Part II: It Takes These Two Things to Defeat Migraines

Defeat Migraine Pain Secret Weapon

The Super Hero Guide To Vanquishing Migraine Pain, Pt. II

One of Super Woman’s greatest super powers is, well, her power. Wonder Woman is one strong lady—and we’re not just talking about her Amazonian strength.  Wonder Woman has mental fortitude, courage in the face of fear, and endurance.

In part 1 we said you can’t stop migraines from attacking, nor can you always control the pain that comes with you. The one thing you can do: keep them from destroying you. They’re powerful, but you are more powerful. Even the unconquerable, seemingly undefeatable intractable migraines can be beat.

Tapping your inner power starts with accepting help and support from other people.

All Great Super Heroes Have People

No matter a superhero’s natural (or mutant) abilities, one thing always makes them more powerful: their team.Wonder Woman comes from a tribe of women who raised her to be graceful, strong and resilient. Batman is a pretty solitary figure (he lives in a cave, after all) but he has Alfred to care for him. Superman was raised by loving parents and had the support of Lois Lane (though she may not have known it). 

There’s always an assistant, a sidekick, a butler, a league. No one operates alone.

I. Find and Hire a Research and Development Director (=Physician/Other Provider)

Batman and Ironman are as successful as they are because they put their money into the best people and minds. They’re busy fighting villains—they don’t have the time to do all the research themselves, and they would surely forget to eat if someone weren’t looking out for them. You need someone looking out for your health, too, especially if you suffer from intractable migraines.

Your person—your Alfred, Pepper, or Antiope—needs to be someone who understands your strengths, weaknesses, and foes. They must understand migraines as well as your unique physiology so that they prescribe a treatment plan that works for you. Because what works for one person may not work for you.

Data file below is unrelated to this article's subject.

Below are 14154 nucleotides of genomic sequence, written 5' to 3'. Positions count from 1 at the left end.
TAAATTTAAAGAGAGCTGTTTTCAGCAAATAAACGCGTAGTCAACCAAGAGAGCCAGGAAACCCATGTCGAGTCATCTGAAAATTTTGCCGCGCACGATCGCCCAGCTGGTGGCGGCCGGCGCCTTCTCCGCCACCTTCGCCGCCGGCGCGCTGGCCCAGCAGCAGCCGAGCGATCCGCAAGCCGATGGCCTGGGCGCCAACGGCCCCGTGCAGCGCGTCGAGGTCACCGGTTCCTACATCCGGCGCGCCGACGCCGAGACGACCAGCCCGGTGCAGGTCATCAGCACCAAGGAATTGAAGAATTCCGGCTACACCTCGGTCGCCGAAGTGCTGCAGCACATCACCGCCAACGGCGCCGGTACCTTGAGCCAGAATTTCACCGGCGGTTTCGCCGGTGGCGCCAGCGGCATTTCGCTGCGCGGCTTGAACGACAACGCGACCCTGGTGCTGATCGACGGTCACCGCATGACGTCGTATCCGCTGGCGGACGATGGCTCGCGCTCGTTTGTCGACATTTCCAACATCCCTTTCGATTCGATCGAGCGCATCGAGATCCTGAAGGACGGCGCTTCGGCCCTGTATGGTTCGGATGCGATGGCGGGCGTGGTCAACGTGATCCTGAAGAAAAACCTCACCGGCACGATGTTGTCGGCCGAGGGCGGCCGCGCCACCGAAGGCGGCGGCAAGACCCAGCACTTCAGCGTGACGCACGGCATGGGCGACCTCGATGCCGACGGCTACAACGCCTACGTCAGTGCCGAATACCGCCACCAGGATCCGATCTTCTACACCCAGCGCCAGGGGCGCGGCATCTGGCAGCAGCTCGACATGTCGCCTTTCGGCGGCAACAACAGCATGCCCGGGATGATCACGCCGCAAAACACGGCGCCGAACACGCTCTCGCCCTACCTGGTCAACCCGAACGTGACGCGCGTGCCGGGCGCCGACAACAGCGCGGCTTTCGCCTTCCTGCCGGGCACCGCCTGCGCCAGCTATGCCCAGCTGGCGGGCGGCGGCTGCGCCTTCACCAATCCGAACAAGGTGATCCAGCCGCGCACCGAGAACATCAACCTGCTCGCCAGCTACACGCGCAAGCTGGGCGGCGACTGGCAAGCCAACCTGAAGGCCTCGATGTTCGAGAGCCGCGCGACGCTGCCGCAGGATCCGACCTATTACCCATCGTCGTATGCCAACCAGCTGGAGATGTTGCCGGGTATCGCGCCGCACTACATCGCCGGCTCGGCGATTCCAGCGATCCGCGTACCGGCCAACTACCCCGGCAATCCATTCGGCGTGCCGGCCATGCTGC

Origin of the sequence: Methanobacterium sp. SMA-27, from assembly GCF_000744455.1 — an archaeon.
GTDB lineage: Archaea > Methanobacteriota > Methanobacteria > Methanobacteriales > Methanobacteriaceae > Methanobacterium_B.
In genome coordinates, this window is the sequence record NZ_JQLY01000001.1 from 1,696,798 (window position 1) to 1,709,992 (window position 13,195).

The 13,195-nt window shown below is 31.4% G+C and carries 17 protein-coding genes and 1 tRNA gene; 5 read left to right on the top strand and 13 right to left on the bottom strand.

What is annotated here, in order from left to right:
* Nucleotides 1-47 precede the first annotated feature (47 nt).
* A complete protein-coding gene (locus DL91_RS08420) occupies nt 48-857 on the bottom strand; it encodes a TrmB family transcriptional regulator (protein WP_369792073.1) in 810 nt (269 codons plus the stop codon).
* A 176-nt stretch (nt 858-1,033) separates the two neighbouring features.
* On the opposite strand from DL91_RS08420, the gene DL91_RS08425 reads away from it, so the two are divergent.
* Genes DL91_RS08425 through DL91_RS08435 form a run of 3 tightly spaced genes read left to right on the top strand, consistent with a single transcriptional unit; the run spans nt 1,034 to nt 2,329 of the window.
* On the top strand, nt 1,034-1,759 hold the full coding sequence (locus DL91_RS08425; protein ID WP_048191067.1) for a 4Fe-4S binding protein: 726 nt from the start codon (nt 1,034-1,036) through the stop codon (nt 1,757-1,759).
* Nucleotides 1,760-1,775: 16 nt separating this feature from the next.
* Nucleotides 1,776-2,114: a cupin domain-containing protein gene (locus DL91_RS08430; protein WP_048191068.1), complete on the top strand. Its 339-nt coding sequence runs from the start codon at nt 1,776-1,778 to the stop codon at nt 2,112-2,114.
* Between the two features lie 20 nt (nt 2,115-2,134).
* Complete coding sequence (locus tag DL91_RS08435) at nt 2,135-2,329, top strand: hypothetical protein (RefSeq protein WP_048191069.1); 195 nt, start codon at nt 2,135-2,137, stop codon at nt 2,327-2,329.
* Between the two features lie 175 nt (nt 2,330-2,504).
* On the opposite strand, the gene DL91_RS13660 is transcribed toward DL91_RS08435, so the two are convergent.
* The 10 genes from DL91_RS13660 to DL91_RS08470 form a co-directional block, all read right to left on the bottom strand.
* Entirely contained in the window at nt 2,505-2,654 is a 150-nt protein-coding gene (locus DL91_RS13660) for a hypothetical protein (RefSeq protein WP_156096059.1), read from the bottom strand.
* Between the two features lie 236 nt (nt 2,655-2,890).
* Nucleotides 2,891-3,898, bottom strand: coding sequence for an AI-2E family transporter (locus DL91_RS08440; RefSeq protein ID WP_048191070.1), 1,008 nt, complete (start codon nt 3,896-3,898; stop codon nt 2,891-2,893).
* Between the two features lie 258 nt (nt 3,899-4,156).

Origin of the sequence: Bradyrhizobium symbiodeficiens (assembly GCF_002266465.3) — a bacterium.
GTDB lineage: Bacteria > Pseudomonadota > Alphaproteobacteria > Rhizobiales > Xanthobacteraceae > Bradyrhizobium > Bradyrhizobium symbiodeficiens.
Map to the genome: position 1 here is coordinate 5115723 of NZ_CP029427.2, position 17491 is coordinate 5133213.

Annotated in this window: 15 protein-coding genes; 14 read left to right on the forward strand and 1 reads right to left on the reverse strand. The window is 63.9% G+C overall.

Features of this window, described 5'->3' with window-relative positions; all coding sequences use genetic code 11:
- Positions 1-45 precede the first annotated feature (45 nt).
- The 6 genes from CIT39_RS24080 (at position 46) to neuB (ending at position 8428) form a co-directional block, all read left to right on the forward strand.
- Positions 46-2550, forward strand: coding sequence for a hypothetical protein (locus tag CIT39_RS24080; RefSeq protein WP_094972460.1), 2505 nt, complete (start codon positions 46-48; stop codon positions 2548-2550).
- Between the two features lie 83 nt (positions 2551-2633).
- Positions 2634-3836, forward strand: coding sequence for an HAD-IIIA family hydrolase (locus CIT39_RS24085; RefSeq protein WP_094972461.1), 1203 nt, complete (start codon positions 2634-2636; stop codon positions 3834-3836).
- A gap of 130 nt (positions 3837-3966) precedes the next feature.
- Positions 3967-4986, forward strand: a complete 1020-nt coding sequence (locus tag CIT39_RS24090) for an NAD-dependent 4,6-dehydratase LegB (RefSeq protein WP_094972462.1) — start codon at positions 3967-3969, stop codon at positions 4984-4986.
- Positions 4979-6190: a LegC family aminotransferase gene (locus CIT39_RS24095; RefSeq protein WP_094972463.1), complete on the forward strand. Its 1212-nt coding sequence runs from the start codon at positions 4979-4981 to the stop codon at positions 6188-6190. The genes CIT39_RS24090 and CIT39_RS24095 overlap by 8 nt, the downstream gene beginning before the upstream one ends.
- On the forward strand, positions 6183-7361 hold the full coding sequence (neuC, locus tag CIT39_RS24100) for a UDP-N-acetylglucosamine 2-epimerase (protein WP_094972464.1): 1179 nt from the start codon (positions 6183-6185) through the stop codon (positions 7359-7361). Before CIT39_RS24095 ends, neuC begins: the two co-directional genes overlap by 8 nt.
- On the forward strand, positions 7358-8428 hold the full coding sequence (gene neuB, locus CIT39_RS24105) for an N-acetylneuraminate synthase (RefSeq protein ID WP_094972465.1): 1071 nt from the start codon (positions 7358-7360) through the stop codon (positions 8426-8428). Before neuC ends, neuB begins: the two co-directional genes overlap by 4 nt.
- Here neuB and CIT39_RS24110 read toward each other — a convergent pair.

Wonder Woman doesn’t use a gun, a cape, or a Batmobile. If you gave her any of these, would she be as effective? Surely not. She was trained to fight using certain tools and techniques, and she excels with them.

In the same way, you can’t rely on a doctor who prescribes you any old pain medication. Resolving your migraines is a little about them, and a lot about you—how your body responds, what your body needs, how a unique combination of factors inside of you contribute to and counter migraines.

It’s going to take some time and some mistakes. Not everyone you go to will have good ideas or be able to help. Not all treatments will be effective.

You’re on your own hero’s journey to find a solution so that you can give your best self to the world. Migraines are tough but you’re tougher. Time is going to pass and you need an effective, lasting solution to your intractable migraines.

Here are some resources to help you on your way.

Migraine Specialists

Most major cities have one or more hospitals with headache clinics and/or neurology departments. Specialists can do testing and diagnosis, as well as (in some cases) surgery.

Learn about Acute, Preventive and Non-pharmacologic Treatments, Then Find a Provider from the American Migraine Foundation 

Find a Headache Medicine Specialist f rom Migraine Research Foundation

Functional Medicine

Basics of Functional Medicine 

The 5 Principles of Functional Medicine by MindBodyGreen

How End Migraines (with Functional Medicine) Article by Dr. Mark Hyman

Find a Practitioner


Acupuncture Therapy from Migraine Relief Blog

Acupuncture: In Depth from National Institutes of Health

How Acupuncture Can Relieve Pain and Improve Sleep, Digestion and Emotional Well-being from University of California, San Diego

Acupuncture May Be Effective for Migraines from WebMD

Find a Physician Acupuncturist from the American Academy of Medical Acupuncture


Non-pharmacologic Treatments from American Migraine Foundation

Osteopathic Treatment for Migraine Relief (articles) from Osteopathic Healing Hands

Find a Doctor of Osteopathic Medicine

Find a Chiropractor

II. Join Forces and Multiply Your Power